1. Welcome New Arrivals. A rich combination of diverse cultures is what defines us as a people. We must preserve our heritage as a nation of immigrants by shoring up our existing system while also providing an acceptable way for the millions of undocumented immigrants currently living here to earn the right to citizenship.
2. Protect Our Borders. Failure to stem the tide of illegal immigration undermines our national security, stiffens competition for scarce jobs, and strains the public purse. We need tighter control of our borders, tougher enforcement of our immigration laws, and stricter limits on the number of immigrants legally accepted into the country.
3. Promote Economic Prosperity. To remain competitive in the 21st-century global economy, we need to acknowledge the key role that immigrants play in keeping the US economy dynamic and robust. This option favors a range of flexible measures, such as annual adjustments to immigration quotas, that put a priority on our economic needs.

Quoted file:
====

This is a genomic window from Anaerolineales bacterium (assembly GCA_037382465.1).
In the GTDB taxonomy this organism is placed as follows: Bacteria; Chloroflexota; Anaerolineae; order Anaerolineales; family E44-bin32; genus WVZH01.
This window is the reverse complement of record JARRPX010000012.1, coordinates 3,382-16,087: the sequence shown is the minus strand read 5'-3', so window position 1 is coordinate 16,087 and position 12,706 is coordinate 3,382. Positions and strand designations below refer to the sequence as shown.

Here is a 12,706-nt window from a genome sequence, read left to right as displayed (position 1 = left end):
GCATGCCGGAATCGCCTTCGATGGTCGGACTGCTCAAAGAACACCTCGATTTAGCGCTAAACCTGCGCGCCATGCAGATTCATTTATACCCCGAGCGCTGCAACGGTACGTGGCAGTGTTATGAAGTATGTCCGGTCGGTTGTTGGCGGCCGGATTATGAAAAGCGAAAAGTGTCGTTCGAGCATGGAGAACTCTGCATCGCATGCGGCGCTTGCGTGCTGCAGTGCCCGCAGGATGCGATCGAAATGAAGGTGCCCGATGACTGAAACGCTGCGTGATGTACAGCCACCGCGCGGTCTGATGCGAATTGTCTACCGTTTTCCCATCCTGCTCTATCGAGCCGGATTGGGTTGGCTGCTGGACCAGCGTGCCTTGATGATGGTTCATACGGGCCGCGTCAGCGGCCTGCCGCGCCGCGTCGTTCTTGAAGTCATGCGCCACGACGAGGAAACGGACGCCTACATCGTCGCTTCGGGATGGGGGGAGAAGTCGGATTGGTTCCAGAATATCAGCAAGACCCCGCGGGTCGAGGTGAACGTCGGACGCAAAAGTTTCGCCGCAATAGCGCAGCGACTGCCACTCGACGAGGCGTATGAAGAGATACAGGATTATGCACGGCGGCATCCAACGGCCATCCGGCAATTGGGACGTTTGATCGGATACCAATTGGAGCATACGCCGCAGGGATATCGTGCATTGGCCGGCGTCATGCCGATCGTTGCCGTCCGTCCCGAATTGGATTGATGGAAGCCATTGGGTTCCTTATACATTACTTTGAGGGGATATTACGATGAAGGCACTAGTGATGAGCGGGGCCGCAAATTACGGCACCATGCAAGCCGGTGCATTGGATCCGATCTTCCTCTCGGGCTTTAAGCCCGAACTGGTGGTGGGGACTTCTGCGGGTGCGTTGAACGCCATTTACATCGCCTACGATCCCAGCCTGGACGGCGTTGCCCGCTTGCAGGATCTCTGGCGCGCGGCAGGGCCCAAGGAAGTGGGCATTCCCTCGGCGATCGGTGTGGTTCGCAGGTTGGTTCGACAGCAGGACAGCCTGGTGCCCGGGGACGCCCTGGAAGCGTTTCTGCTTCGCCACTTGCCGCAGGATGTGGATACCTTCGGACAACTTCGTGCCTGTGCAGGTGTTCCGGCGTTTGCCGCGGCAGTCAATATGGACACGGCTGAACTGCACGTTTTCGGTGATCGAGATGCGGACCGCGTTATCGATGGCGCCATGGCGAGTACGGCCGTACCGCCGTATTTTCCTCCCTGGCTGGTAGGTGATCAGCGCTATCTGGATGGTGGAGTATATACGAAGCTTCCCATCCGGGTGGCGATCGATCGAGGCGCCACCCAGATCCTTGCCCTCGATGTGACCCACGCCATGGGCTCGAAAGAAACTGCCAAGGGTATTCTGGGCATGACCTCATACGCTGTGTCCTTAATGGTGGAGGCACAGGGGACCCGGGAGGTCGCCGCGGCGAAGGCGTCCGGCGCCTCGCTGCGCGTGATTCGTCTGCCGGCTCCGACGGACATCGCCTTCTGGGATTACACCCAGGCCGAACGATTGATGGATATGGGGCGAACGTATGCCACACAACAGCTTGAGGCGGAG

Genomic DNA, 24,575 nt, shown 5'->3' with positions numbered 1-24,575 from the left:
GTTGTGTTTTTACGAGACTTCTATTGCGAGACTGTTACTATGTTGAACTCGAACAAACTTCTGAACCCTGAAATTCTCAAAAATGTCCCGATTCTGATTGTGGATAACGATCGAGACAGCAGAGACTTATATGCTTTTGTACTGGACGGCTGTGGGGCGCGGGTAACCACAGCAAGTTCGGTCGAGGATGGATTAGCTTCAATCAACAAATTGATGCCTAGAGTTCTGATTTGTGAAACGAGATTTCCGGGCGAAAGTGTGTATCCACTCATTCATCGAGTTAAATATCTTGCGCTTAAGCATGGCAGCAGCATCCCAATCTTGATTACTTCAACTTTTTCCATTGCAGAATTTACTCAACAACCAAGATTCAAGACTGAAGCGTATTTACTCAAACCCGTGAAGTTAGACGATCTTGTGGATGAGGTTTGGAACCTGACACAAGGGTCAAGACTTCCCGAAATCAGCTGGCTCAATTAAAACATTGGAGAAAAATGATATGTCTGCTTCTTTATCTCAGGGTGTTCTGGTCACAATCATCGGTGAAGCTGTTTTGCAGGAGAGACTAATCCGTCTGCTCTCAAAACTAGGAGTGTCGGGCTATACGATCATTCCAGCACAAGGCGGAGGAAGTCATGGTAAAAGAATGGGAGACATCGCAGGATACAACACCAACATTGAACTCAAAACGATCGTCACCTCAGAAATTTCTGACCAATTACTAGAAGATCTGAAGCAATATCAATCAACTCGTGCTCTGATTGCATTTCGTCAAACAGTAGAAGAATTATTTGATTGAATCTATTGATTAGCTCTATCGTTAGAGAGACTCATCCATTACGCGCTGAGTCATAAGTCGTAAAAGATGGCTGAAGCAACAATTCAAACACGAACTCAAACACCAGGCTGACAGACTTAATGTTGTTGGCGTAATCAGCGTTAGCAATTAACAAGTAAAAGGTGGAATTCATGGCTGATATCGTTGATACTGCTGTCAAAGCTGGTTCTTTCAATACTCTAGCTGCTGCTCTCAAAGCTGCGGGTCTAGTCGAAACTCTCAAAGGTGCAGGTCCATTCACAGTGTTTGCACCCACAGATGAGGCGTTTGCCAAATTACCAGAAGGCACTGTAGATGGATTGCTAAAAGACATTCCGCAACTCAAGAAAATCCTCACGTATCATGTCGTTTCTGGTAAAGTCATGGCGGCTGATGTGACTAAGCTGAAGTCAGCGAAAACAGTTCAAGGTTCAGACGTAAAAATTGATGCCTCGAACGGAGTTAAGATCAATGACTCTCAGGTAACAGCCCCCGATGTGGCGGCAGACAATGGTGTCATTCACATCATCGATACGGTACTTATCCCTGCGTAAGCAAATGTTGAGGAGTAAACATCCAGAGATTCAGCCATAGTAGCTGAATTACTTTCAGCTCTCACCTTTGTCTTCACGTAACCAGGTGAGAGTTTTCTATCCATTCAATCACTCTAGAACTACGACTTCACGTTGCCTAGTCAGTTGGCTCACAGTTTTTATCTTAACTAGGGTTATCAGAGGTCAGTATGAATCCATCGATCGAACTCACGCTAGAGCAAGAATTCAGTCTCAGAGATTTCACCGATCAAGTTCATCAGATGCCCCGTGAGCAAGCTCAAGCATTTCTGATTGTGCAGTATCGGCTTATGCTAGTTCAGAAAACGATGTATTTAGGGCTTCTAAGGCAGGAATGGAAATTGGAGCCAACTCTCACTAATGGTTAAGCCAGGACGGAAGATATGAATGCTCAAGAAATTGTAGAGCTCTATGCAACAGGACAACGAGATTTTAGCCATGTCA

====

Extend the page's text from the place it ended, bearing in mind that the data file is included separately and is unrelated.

The difficulty of immigration lies in the tensions between these things. One reason this issue is so intractable is that these tensions must be worked through by the public before there can be any durable policy solution.
If people deliberate in communities across the United States, where they can work through these options and address the trade-offs that they require, policymakers may well see a public voice emerge that can suggest the outline for a path forward.
Click here to order Immigration in America from the NIFI store.
Posted: October 29, 2014 Filed under: News and Views | Tags: democracy, Kettering Foundation, national issues, National Issues Forums, public deliberation, public issues
The Kettering Foundation has announced that work is underway on an issue advisory with the working title, “Infectious Disease in America: How Do We Keep Our Communities Safe?”
This issue guide is being prepared by the Kettering Foundation for the National Issues Forums Institute (NIFI), and will soon be available to download on the National Issues Forums website at http://www.nifi.org.
Watch for more details about this latest publication in a series of issue guides and advisories intended to help people deliberate about difficult national issues.
Posted: October 21, 2014 Filed under: News and Views | Tags: Augsberg College, civic engagement, democracy, Higher Education, Kettering Foundation, public issues, Shaping Our Future, Tufts University, White House